"The mortuary pole, which the Haida called a xat, meaning'grandfather,' was usually a stout post, hollowed out at the top to receive the grave box of the chief. A front plaque, usually about one metre by two metres, sealed the front of the chamber, and a similar plank formed the roof. The front plaque was always decorated, generally by a crest painting but often combining a separately carved animal face. . . . Less frequently, the support post was also carved."
"xat \ 'kät \ n-s Haida
a carved pole erected as a memorial to the dead by some Indians of western No. America"
Webster's Third New International Dictionary, 1961
"This mortuary post, according to Deans (1893:90), was intended for the wife of a Chief Skidegate, who died in December of 1892. However, the woman was interred at her death in the Skidegate cemetery; . . . On the post a human figure holds a two-finned killer whale by the tail. This represents the lazy son-in-law who tears the skin off the wasgo (here shown as the double-finned killer whale) to use as a disguise. On the front plaque is a supernatural snag. All of the crests belonged to the wife."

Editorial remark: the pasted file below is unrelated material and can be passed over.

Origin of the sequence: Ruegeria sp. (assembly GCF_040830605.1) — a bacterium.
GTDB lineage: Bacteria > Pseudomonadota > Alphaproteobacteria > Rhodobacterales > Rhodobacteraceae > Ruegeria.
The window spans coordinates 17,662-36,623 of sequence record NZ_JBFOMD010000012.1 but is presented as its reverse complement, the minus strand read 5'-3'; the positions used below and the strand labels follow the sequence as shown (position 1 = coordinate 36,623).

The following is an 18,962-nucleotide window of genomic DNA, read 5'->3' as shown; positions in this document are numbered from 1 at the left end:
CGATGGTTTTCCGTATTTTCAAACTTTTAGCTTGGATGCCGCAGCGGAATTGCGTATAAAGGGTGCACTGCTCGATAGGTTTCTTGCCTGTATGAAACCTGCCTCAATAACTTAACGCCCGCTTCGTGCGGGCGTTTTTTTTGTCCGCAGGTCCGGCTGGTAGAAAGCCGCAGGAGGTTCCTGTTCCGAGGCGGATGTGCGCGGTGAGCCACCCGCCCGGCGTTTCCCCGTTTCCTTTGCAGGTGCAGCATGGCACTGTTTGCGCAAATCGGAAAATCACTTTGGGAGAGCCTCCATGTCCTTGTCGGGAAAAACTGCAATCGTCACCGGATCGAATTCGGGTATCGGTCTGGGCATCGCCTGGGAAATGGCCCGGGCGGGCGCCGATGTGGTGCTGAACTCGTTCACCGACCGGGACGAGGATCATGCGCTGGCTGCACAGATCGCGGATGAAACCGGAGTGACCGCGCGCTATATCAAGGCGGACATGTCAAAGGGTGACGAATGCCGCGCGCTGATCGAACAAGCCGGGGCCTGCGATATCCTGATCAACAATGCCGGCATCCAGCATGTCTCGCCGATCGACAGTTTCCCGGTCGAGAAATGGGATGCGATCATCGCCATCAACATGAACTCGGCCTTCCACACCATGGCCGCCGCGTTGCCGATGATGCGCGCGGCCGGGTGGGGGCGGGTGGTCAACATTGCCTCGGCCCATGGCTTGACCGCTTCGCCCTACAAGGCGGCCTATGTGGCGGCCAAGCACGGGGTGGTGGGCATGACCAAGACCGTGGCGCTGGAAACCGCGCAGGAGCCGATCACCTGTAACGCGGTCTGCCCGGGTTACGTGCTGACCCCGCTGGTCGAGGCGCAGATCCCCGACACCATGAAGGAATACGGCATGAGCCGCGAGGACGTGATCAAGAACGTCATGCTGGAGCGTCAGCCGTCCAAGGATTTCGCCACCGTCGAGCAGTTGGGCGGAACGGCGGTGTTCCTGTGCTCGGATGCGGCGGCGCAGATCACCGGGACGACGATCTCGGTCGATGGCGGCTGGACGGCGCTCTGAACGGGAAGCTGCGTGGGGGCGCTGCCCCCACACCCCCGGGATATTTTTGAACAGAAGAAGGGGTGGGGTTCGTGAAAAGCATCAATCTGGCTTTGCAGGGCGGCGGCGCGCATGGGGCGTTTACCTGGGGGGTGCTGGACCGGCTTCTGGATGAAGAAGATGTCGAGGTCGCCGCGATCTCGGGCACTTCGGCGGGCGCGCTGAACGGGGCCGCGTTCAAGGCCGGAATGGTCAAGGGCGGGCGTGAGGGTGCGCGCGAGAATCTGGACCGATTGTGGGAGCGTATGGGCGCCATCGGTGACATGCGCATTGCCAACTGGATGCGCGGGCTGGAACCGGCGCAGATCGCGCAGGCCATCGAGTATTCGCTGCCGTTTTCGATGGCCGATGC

Langdon Kihn's illustrations for the January 1945 issue of the National Geographic Magazine were composites, based on historic photographs and ethnographic descriptions.
On to T'anuu
These two views*, purporting to depict Haida ceremonies, are based in part on late 19th century photographs of Skidegate village. The framework for the pole raising is modified from an illustration in Barbeau (1929:271).
*No images, pending location of copyright holder(s)
See more paintings of Hlragilda
See more photographs of Hlragilda